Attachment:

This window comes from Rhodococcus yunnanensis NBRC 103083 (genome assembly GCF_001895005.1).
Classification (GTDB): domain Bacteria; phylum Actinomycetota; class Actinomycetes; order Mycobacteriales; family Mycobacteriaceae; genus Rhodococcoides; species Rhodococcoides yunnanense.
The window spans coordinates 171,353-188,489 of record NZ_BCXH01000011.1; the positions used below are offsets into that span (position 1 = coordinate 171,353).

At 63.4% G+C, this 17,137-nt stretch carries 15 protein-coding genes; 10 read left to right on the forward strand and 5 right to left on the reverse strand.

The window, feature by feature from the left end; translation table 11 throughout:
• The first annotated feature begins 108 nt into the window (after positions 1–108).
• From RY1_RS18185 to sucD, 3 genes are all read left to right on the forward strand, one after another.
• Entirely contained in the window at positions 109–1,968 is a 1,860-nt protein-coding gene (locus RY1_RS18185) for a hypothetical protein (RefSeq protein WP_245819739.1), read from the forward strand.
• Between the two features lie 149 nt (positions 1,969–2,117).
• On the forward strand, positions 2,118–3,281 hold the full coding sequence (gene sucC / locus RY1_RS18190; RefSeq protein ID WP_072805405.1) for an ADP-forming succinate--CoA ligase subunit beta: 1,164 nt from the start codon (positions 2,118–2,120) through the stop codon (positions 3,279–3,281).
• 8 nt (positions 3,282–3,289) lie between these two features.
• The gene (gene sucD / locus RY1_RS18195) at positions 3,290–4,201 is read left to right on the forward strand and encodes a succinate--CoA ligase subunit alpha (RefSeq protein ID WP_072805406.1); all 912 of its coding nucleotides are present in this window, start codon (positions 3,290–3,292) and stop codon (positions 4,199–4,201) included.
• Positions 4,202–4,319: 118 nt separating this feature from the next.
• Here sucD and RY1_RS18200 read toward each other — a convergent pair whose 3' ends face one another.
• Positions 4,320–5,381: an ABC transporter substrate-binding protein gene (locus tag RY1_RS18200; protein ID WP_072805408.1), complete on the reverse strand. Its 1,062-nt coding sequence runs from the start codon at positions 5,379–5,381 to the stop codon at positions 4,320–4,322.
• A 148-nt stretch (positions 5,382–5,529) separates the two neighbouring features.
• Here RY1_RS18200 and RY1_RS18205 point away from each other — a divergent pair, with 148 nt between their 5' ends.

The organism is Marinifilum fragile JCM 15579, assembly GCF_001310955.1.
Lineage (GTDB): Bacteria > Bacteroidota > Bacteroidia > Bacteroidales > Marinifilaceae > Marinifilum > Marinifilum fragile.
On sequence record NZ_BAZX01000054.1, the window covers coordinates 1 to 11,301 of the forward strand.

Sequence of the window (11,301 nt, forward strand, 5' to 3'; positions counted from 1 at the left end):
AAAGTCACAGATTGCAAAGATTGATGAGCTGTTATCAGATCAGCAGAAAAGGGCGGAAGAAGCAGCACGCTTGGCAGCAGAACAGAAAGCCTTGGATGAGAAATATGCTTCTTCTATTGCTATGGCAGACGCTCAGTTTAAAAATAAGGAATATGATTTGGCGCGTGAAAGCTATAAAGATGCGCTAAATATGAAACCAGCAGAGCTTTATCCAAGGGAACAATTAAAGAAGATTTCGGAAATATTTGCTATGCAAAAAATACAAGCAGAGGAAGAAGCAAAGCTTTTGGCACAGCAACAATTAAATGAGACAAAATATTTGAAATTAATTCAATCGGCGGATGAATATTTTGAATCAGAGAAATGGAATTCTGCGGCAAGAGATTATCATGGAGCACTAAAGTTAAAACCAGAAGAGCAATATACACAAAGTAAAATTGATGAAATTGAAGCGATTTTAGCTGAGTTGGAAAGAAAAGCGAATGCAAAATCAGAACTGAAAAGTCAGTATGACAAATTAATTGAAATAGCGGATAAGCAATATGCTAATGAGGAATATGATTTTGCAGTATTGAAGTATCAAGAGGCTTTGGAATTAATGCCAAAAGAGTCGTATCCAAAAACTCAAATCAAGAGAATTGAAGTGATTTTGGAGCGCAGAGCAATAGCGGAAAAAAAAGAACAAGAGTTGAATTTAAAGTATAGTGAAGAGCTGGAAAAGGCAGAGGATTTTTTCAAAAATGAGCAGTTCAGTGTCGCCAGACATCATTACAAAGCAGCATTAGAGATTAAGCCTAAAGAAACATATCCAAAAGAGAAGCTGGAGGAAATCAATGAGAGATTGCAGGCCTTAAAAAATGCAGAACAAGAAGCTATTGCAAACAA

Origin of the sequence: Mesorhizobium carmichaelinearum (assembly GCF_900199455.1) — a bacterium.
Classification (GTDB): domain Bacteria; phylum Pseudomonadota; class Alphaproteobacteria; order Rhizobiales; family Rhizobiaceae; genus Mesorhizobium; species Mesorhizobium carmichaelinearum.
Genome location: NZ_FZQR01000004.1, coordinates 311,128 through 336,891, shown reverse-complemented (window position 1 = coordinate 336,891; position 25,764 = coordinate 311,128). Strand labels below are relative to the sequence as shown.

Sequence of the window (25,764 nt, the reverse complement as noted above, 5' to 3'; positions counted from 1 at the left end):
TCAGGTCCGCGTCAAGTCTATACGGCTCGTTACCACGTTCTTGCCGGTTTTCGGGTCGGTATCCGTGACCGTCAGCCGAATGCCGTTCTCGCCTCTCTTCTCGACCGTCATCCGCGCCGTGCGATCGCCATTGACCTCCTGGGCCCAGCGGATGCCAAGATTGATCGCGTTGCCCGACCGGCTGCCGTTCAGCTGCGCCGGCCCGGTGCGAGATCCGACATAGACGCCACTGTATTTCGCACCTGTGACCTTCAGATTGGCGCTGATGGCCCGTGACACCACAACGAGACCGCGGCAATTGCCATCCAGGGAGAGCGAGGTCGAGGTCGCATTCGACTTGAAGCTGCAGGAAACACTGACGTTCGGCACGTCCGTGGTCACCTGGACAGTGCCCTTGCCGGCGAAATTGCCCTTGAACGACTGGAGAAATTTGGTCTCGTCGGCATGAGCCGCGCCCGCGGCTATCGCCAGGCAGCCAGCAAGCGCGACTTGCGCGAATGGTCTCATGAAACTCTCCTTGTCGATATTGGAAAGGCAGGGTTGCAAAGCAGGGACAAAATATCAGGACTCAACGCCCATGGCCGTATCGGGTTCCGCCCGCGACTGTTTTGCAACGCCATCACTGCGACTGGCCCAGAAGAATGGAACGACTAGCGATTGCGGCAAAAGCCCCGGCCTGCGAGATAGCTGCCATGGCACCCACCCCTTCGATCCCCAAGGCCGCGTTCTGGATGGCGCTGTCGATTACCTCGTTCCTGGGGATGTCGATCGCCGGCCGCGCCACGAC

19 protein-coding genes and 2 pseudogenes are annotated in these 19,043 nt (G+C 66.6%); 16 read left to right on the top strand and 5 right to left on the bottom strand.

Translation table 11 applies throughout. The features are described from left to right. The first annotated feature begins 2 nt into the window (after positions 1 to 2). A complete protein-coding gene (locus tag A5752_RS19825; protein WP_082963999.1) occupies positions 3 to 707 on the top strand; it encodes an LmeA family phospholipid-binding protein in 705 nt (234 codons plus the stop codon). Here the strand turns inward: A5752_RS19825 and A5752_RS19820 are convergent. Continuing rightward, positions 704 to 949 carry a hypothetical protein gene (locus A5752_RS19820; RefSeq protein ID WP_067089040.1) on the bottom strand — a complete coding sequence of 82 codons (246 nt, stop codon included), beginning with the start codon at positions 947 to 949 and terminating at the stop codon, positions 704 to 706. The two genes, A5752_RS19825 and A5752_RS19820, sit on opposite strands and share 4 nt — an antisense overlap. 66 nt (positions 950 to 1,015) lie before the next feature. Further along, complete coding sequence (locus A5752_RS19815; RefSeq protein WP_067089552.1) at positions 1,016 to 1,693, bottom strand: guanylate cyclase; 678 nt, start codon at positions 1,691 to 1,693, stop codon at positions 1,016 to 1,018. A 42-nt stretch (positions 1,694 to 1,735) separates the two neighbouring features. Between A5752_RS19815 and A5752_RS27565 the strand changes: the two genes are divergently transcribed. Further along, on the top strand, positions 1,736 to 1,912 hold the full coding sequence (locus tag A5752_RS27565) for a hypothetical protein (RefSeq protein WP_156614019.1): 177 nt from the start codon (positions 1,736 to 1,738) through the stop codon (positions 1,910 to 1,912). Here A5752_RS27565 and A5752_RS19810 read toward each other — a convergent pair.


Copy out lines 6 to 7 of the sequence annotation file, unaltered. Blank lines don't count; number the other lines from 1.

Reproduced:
• The first annotated feature begins 108 nt into the window (after positions 1–108).
• From RY1_RS18185 to sucD, 3 genes are all read left to right on the forward strand, one after another.